Are you ready to get inside the mind of a professional stylist today? I thought I’d interview the very talented Meagan Camp in Northern California today, but this isn’t your typical interview… What I’ve done is I’ve selected imagery from her portfolio that she styled and then asked her to explain the thought process behind each shot. I love her answers and think you’ll find Ms. Camp most inspiring… so let’s get started!
Hi Meagan! Can you tell us how you got into styling?
I laugh to admit that it all started with a Barbie “Dream House”! But I do remember intensely studying design books, magazines and catalogs and carefully observing how the items in each image were laid out, lit, and arranged. I had no idea what a stylist was at that time but I was always creating vignettes. As a kid, my bedroom was my design studio and I still vividly remember “casually tossing” a straw hat at the end of my bed over and over again trying to make it look effortless. It wasn’t until attending college at the Fashion Institute of Technology in New York that I figured it out. My major was Display and Exhibit Design, but I was most energized while helping classmates prop their photo shoots.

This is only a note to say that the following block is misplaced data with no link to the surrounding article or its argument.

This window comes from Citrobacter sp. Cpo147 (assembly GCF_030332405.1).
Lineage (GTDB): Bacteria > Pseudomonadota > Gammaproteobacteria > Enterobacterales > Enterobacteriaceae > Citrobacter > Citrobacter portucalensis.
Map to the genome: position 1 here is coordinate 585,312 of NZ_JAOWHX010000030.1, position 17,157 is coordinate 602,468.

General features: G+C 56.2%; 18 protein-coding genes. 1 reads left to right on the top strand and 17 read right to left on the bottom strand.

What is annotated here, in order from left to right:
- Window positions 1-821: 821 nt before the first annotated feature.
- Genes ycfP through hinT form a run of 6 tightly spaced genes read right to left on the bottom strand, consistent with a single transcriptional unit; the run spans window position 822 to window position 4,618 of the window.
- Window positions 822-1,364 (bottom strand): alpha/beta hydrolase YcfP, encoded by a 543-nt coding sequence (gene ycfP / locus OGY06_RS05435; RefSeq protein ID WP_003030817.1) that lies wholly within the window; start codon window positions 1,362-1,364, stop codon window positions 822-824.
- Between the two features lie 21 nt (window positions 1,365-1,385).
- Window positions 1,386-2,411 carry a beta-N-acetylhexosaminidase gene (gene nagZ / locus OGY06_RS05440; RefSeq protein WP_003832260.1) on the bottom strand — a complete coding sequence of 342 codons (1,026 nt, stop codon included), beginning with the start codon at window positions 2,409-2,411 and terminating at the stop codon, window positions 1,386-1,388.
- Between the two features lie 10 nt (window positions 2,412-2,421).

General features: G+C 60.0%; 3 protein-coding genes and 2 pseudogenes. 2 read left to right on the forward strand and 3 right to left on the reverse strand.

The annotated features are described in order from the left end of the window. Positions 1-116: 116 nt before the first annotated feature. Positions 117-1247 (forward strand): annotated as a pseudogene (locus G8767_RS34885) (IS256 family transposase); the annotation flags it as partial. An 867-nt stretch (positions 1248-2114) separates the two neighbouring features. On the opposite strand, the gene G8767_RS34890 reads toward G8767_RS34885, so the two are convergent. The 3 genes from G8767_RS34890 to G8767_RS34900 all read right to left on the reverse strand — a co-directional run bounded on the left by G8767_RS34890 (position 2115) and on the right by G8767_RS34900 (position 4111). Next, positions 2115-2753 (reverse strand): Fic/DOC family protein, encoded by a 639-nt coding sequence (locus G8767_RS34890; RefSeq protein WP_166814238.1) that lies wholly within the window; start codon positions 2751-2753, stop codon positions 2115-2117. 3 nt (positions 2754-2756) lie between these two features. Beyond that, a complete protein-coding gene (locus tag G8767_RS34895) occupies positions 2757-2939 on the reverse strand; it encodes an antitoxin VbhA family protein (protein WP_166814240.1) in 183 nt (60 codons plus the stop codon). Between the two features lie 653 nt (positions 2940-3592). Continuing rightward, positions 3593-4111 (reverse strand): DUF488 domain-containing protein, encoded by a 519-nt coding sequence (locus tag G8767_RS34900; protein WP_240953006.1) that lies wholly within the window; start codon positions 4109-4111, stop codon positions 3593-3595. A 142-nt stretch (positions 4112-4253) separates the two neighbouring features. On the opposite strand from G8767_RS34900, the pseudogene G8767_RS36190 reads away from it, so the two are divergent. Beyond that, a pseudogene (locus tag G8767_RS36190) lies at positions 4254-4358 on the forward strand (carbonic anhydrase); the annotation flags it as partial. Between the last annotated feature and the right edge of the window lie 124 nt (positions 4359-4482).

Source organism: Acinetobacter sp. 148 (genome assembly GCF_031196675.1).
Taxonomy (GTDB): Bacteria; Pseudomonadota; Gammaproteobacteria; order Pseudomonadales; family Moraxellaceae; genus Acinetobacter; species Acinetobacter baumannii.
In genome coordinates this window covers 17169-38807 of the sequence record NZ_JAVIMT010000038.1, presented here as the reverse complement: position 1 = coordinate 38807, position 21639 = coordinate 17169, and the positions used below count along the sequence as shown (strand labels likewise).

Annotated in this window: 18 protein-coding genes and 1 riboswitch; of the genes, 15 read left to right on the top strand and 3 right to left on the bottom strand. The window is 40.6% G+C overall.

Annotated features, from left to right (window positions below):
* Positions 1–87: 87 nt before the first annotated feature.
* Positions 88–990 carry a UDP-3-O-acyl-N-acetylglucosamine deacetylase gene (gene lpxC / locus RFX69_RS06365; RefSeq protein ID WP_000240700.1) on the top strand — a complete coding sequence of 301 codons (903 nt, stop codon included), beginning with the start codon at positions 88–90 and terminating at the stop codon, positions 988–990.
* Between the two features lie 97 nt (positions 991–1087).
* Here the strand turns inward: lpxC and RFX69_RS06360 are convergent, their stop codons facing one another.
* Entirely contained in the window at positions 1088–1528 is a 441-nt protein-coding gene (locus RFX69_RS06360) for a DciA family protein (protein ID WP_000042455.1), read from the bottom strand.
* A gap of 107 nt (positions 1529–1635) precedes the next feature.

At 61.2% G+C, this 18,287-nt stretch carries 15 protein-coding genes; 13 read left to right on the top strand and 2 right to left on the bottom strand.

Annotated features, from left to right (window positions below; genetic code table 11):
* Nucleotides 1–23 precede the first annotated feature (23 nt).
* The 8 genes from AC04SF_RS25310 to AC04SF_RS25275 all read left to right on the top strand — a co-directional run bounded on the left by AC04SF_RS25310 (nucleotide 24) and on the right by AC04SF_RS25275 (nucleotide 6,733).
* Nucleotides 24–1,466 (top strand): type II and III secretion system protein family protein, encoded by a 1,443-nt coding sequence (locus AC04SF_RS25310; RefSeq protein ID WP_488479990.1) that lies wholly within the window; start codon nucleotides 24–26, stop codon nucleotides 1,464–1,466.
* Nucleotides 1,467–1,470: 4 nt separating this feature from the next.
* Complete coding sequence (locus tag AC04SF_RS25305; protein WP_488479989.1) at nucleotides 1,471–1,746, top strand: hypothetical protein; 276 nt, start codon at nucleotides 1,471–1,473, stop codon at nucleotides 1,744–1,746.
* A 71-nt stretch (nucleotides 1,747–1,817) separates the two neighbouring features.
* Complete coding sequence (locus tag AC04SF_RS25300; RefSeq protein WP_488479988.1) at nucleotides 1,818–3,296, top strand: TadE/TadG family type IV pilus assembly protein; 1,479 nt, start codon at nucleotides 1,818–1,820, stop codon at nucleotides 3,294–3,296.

What is the difference between styling and decorating?
A Decorator creates spaces that are livable, functional and intended to endure a longer amount of time for specific needs of their client. A Stylist works with a photographer to develop set-ups intended for photography. At times styling can be “smoke-and-mirrors” — we’re taping, pinning, and rigging items for the photo. That one shot is to create a “moment in time” within a beautiful image and not necessarily for real life.
Do you take photos or only style for them?
In addition to Display and Exhibit Design, I also studied Photography at the Fashion Institute of Technology in NYC so that I could learn the technical aspects of the industry — a huge part of styling is lighting, composition and exposure. But studying photography was only to gain the knowledge of the medium and I never intended to be a photographer. I did have one professor who told me to stop wasting my money and to “go get a book on photography” Nice guy, huh? Having knowledge of the photographic process helps me technically visualize an image and allows me to have an educated conversation with the photographer on what I’m trying to achieve stylistically.